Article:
We calculated psychometric functions using the psignifit toolbox version 2.5.6 for Matlab (see http://bootstrap-software.org/psignifit/) offering the maximum-likelihood method by Wichmann and Hill . The percentages of ‘distance felt’ answers across increasing pin distances were fitted using a binary logistic regression (see e.g., –). The spatial discrimination threshold was defined as the pin distance closest to the 50% crossing of the fitted sigmoid curve. First, we estimated the discrimination threshold for each participant and each of the five sessions to assess stability of discrimination thresholds. Then, we estimated the discrimination threshold of the fitted binary logistic regression for pooled sessions which we used for further analyses (see Figure 1 for individual psychometric functions). Subsequent analyses were carried out for pin distances grouped according to the individual discrimination threshold (pin distance group ‘threshold’), the next two larger (‘threshold+1’, ‘threshold+2’) and the next two smaller pin distances (‘threshold−1’, ‘threshold−2’). We only included participants whose discrimination performance covered the full range of the applied pin distances (i.e., not more than 30% of ‘distance felt’ answers for the smallest distance 0.7 mm and more than 70% ‘distance felt’ answers for the largest pin distance 2.5 mm, respectively). Accordingly, data from seven participants were excluded and group analyses were based on the remaining 19 participants (see Figure 1 for psychometric functions of subjects which were excluded and included). As the maximum trial length was set to 2400 ms, trials with reaction times slower than 2400 ms were discarded from group analyses (out of 2170 trials from 19 participants, 109 trials in 9 participants were discarded).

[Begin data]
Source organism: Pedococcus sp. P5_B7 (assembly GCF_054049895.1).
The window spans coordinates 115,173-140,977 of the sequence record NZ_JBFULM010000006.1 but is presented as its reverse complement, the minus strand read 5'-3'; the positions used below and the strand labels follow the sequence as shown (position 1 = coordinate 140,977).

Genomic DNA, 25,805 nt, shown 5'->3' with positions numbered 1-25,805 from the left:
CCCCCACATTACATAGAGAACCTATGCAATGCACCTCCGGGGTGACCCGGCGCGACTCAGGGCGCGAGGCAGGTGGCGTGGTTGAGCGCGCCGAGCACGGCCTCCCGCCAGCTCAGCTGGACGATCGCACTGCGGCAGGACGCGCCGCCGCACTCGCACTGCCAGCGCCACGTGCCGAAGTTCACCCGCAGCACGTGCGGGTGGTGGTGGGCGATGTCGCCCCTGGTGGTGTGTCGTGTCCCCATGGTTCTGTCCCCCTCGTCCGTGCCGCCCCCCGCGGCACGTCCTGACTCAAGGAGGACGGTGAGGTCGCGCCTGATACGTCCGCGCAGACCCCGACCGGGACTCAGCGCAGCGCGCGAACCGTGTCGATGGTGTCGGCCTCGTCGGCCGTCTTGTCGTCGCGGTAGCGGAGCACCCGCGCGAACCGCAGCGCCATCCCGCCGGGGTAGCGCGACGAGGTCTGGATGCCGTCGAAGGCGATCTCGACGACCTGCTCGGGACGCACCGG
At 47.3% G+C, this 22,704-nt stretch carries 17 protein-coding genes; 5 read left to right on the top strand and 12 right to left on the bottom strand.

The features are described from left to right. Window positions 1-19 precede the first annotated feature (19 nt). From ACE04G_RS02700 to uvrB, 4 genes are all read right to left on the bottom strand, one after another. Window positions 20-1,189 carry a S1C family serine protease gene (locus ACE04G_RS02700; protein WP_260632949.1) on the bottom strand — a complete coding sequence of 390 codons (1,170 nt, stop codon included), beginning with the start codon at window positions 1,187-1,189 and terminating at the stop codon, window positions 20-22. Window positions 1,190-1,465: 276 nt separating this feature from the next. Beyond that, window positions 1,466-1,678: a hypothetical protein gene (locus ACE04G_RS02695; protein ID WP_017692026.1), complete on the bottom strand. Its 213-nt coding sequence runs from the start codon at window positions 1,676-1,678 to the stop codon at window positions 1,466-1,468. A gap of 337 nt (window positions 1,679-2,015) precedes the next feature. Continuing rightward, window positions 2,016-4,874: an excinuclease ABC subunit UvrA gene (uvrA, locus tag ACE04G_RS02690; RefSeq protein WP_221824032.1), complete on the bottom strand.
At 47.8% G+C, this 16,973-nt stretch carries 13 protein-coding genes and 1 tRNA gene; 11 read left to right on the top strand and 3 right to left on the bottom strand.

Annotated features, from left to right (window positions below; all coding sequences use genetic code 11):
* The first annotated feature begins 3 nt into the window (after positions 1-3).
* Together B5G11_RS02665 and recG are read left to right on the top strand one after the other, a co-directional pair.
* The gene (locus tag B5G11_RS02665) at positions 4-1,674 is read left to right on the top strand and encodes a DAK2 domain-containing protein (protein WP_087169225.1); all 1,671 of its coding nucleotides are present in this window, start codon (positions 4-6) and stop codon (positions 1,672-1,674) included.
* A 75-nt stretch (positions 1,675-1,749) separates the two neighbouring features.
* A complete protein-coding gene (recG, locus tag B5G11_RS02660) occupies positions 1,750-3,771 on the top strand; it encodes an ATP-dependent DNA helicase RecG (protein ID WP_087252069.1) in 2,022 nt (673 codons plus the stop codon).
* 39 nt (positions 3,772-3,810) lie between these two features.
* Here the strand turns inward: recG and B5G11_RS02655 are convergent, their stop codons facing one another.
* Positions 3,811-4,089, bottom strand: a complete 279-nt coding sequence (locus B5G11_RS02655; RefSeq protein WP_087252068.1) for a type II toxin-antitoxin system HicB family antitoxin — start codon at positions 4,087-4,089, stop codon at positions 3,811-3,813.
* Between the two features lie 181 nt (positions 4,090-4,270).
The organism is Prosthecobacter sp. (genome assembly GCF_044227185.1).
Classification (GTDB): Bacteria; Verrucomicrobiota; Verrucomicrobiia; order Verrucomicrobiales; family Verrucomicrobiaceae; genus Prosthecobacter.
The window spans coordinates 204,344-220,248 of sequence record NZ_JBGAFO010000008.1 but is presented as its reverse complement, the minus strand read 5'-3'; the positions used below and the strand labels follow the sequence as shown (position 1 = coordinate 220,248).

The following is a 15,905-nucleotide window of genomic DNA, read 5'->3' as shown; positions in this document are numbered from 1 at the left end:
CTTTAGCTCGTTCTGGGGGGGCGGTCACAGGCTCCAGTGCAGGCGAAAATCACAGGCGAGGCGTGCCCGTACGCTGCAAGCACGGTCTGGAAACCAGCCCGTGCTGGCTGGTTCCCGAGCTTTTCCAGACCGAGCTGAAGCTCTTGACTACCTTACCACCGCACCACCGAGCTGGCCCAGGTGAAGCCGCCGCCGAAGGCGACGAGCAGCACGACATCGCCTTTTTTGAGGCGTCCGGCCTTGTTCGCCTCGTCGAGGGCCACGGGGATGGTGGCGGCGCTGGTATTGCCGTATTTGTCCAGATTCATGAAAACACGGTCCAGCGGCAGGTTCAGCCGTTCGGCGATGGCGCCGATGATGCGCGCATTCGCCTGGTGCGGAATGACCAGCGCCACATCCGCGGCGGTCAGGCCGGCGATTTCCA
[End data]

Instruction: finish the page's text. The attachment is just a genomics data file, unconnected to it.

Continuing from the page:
The figure shows individual psychometric functions for each of the 26 participants. The percentages of ‘distance felt’ answers across pin distances (depicted as dots) were fitted with a binary logistic regression and the spatial discrimination threshold was defined as the pin distance closest to the 50% crossing of the fitted sigmoid curve. Error bars are confidence limits derived from bootstrapping 1999 curve fitting simulations. Subjects 3, 4, 11, 13, 14, 15, and 21 were excluded from further analyses (see Materials and Methods).
To test if prior information (i.e., the preceding decision) influenced the decision on the current trial, we computed conditional probabilities as follows:where ‘A’ represents the decision on the current trial and ‘B’ the decision on the preceding one. This allowed us to assess how often ‘distance felt’ decisions on the current trial (‘A’) occurred following either a ‘no distance felt’ (different subsequent decisions) or a ‘distance felt’ (same subsequent decisions) decision on the preceding trial (‘B’).